A major Texas city wants Amazon to move its new headquarters to a dead shopping mall site

Dallas mall amazon hq2Dallas MidtownA rendering of a proposed Amazon office building inside North Dallas’ dead Valley View Mall.

Across North America, over 50 cities
are submitting bids to become the next home of Amazon. The company announced
last month that it will build a second headquarters, called HQ2, in an undetermined location and bring 50,000 new jobs.
More than 12 cities in north Texas hit the local deadline for proposals on Friday, according to the Dallas Business Journal. They range from a development featuring a bullet train that would offer 90-minute rides from Dallas and Houston to a development that would include Dallas’s tallest skyscraper.

One of the more ironic proposals comes from three Dallas developers, who want Amazon — the e-commerce giant that pioneered the growth of online shopping — to move into the site of the shuttered Valley View Mall.

Local outlet Dallas News reports that the proposal calls for the construction of a 500,000-square-foot office building, which would be a part of a larger 430-acre district. The plan also touts the area’s proximity to Addison Airport, Love Field Airport, and DFW International Airport, since Amazon said it prefers to move somewhere close to an airport.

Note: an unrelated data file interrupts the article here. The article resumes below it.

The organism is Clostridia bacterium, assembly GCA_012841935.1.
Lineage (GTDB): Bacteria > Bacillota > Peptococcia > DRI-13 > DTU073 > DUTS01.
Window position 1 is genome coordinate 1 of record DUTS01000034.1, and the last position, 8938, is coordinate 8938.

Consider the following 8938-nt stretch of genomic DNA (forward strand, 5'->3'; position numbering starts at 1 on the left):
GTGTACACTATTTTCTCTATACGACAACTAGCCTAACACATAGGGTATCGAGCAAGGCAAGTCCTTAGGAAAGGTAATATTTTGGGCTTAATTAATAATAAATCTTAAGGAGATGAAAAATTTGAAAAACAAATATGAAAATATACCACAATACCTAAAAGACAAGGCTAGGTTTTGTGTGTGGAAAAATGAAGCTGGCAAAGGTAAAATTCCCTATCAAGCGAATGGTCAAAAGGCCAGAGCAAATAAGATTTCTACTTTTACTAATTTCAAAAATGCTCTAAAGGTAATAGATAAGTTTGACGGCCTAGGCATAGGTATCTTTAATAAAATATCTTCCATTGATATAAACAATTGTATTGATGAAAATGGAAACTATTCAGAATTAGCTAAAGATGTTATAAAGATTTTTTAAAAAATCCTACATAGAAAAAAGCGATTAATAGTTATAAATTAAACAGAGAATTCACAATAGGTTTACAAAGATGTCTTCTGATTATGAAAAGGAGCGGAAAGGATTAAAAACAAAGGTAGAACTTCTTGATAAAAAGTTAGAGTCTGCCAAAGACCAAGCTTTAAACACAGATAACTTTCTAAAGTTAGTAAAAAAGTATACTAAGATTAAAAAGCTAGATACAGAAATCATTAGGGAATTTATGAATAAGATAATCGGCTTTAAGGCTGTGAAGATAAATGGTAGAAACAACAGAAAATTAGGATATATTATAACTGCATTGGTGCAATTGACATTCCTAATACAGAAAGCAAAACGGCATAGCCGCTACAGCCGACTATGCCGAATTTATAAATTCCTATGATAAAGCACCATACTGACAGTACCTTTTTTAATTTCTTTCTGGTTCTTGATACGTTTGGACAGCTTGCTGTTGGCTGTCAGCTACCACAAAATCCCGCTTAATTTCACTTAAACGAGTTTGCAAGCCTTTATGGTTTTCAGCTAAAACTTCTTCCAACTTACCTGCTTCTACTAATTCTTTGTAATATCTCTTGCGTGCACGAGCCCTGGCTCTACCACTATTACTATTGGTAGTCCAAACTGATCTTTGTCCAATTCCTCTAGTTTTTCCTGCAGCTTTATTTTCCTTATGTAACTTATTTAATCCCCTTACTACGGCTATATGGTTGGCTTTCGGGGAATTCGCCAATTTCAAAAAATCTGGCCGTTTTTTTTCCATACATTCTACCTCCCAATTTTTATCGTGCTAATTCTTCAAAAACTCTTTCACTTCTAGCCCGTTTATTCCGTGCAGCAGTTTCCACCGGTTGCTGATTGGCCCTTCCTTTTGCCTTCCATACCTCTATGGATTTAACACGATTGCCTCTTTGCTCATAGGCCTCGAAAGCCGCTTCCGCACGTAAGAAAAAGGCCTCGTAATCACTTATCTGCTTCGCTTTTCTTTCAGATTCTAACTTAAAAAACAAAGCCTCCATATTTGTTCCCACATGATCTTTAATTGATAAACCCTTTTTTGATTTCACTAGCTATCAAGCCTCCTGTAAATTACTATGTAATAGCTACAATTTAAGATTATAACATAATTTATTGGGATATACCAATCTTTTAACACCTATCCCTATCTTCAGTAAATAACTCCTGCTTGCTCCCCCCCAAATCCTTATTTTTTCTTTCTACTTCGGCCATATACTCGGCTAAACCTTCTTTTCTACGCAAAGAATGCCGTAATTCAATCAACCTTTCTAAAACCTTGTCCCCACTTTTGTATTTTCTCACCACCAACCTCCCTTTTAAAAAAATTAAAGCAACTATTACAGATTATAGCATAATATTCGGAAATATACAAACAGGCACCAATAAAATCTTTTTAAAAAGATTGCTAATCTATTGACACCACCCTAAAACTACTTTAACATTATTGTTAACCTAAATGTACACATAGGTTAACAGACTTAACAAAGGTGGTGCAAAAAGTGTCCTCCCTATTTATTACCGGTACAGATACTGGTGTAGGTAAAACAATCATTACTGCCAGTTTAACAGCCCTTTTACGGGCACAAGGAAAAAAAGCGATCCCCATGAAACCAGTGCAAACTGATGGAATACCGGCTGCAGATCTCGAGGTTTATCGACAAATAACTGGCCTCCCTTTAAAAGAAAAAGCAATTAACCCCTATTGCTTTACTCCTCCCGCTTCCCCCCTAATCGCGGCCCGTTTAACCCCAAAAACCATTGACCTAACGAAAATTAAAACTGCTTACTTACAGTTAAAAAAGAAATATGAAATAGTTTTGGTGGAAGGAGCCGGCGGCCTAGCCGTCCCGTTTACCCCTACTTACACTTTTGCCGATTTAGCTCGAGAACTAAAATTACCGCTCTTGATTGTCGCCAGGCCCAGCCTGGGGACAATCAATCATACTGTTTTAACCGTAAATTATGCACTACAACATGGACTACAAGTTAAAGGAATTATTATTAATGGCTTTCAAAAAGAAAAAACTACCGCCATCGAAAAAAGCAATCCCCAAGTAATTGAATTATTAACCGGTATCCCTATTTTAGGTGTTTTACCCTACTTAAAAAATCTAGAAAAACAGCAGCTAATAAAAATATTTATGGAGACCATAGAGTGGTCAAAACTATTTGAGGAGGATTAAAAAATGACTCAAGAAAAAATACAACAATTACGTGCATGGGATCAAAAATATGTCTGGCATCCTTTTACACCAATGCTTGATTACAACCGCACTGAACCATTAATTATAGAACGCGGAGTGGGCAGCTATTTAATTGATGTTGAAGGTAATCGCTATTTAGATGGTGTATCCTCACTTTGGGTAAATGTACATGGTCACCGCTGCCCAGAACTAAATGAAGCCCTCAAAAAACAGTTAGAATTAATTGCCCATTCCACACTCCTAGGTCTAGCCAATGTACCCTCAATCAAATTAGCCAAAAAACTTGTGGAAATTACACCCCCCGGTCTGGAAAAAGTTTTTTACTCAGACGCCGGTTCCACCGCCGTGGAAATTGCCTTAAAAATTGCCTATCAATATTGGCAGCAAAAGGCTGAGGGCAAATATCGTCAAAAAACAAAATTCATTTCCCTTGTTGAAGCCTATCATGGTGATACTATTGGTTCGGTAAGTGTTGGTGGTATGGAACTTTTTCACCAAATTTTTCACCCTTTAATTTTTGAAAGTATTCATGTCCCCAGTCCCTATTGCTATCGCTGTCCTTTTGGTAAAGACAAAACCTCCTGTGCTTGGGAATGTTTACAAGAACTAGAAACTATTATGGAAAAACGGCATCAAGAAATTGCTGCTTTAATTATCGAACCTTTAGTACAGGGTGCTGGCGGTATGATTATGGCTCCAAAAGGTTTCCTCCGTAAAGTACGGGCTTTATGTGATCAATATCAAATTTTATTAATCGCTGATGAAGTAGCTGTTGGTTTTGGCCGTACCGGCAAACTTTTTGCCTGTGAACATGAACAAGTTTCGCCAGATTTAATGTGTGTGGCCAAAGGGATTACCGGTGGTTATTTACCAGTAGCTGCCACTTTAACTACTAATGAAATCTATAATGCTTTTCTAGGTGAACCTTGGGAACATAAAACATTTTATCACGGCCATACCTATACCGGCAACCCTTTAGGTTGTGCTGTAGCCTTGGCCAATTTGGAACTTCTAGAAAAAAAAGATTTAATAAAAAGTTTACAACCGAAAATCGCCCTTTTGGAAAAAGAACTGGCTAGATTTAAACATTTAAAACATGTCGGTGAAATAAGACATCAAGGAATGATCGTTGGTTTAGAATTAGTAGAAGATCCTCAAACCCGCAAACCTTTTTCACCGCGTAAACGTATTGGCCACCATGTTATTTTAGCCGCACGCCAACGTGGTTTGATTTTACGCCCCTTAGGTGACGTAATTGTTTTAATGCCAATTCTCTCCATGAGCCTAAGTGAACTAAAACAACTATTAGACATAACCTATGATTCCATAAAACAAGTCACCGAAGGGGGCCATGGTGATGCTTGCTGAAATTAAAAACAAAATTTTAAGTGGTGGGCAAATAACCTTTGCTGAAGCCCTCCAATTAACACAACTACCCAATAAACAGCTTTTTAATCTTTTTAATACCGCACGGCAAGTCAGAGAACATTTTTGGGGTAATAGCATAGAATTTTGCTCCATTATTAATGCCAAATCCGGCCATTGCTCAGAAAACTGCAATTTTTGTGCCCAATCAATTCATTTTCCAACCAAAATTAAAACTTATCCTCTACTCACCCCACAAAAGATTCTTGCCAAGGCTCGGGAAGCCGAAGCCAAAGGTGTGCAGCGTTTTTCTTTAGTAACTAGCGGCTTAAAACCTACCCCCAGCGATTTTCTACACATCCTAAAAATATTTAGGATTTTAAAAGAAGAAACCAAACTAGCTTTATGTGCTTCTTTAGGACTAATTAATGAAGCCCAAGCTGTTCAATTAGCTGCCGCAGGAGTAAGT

Midtown district amazon dallasBeck VenturesThe larger Midtown District in North Dallas.

Valley View Mall opened in 1973, and flourished in the 1980s. But the mall began to experience financial woes after one of its anchor stores, Bloomingdale’s, closed in 1990. The space remained empty until JCPenney came in 1996, but it later closed in 2013. By that time, two out of three of Valley View’s other department stores (Macy’s and Dillard’s) had closed. The last remaining anchor, Sears, closed with the mall’s 130 other stores in July 2017. The building was demolished soon after.

Dallas Midtown developers Hillwood Urban, KDC and Crescent Real Estate are working with land owners EF Properties, Seritage, and Beck Ventures on the Amazon proposal.

Hundreds of malls and thousands of mall-based stores have closed in the past two decades, and many more may shutter within the next 10 years. Many retail experts attribute the decline of malls to the rise of online shopping and changing consumer preferences.

Wikipedia CommonsThe north entrance to the Valley View Center super-regional shopping mall in Dallas, Texas in 2012.

As a result, some dead malls have transformed into buildings with new uses, like apartment complexes, medical facilities, and even churches.

Meanwhile, Amazon’s already dominant share of the US e-commerce market continues to increase. A February 2017 analysis by Slice Intelligence found that 43% of all online retail sales in the US went through Amazon in 2016, a percentage that has nearly doubled since 2012.

Brick-and-mortar stores have suffered a slow demise in recent years, so it would be fitting for Amazon to take Valley View Mall’s place.

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